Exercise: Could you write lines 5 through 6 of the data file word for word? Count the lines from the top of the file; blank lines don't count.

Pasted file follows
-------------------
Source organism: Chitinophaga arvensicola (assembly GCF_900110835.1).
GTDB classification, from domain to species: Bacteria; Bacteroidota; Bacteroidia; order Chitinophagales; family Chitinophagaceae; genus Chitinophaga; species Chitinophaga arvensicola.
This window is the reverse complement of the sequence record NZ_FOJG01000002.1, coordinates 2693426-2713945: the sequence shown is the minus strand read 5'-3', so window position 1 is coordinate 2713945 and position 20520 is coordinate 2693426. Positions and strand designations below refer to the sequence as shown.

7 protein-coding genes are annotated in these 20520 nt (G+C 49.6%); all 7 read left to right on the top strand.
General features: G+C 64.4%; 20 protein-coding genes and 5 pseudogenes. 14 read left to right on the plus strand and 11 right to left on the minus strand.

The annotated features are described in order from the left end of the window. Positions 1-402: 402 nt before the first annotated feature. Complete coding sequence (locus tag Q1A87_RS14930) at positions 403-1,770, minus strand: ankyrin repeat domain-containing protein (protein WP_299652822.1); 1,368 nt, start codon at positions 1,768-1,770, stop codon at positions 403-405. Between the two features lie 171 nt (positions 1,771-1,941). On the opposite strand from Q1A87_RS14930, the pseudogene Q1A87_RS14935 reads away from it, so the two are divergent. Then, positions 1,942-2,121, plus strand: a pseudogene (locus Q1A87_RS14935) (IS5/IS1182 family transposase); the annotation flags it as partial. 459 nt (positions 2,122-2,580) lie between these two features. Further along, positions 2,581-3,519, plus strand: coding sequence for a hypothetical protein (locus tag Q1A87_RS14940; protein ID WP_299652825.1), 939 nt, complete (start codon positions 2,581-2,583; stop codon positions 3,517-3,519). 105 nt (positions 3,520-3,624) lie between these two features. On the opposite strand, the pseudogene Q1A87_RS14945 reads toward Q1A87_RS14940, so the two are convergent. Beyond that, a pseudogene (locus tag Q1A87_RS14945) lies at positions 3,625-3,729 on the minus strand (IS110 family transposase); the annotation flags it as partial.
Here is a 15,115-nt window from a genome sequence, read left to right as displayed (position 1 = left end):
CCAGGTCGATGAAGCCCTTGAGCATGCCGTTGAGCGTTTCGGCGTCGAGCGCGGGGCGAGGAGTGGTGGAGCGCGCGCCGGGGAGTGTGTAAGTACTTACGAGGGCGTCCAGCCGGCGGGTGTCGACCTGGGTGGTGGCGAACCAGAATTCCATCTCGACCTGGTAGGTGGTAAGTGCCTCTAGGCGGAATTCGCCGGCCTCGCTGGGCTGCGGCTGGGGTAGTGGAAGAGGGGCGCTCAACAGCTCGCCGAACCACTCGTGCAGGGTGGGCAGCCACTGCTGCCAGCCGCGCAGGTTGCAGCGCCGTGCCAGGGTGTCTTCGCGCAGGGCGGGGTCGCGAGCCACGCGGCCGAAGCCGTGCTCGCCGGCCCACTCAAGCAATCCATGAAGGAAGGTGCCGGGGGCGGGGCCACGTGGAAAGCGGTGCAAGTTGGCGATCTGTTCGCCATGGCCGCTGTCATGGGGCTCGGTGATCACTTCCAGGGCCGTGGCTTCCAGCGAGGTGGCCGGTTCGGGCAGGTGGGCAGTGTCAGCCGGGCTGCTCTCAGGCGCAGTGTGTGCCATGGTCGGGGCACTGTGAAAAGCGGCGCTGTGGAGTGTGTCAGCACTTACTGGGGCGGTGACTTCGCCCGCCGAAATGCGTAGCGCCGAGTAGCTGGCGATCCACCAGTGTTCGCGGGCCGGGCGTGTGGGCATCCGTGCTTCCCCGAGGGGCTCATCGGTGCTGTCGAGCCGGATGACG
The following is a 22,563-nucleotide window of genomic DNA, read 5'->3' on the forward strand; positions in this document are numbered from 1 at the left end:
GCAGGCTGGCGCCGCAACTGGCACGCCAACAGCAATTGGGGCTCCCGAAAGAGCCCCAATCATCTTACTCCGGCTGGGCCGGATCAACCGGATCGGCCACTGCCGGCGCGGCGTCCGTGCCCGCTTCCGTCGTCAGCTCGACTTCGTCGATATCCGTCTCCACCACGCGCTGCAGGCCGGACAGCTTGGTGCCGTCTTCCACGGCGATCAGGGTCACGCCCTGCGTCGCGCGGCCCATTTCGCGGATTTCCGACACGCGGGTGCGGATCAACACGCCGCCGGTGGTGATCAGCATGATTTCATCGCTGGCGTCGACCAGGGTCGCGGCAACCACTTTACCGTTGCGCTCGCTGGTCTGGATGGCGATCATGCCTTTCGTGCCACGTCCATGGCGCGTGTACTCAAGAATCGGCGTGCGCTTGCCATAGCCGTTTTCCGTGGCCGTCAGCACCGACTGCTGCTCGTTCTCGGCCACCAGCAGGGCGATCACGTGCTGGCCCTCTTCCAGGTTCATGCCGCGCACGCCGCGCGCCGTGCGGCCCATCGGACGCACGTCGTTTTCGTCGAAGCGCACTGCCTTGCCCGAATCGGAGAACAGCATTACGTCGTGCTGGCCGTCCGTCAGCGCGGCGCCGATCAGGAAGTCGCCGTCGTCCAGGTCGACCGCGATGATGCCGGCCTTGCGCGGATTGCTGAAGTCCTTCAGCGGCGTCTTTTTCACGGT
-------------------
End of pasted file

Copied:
General features: G+C 64.4%; 20 protein-coding genes and 5 pseudogenes. 14 read left to right on the plus strand and 11 right to left on the minus strand.

The annotated features are described in order from the left end of the window. Positions 1-402: 402 nt before the first annotated feature. Complete coding sequence (locus tag Q1A87_RS14930) at positions 403-1,770, minus strand: ankyrin repeat domain-containing protein (protein WP_299652822.1); 1,368 nt, start codon at positions 1,768-1,770, stop codon at positions 403-405. Between the two features lie 171 nt (positions 1,771-1,941). On the opposite strand from Q1A87_RS14930, the pseudogene Q1A87_RS14935 reads away from it, so the two are divergent. Then, positions 1,942-2,121, plus strand: a pseudogene (locus Q1A87_RS14935) (IS5/IS1182 family transposase); the annotation flags it as partial. 459 nt (positions 2,122-2,580) lie between these two features. Further along, positions 2,581-3,519, plus strand: coding sequence for a hypothetical protein (locus tag Q1A87_RS14940; protein ID WP_299652825.1), 939 nt, complete (start codon positions 2,581-2,583; stop codon positions 3,517-3,519). 105 nt (positions 3,520-3,624) lie between these two features. On the opposite strand, the pseudogene Q1A87_RS14945 reads toward Q1A87_RS14940, so the two are convergent. Beyond that, a pseudogene (locus tag Q1A87_RS14945) lies at positions 3,625-3,729 on the minus strand (IS110 family transposase); the annotation flags it as partial.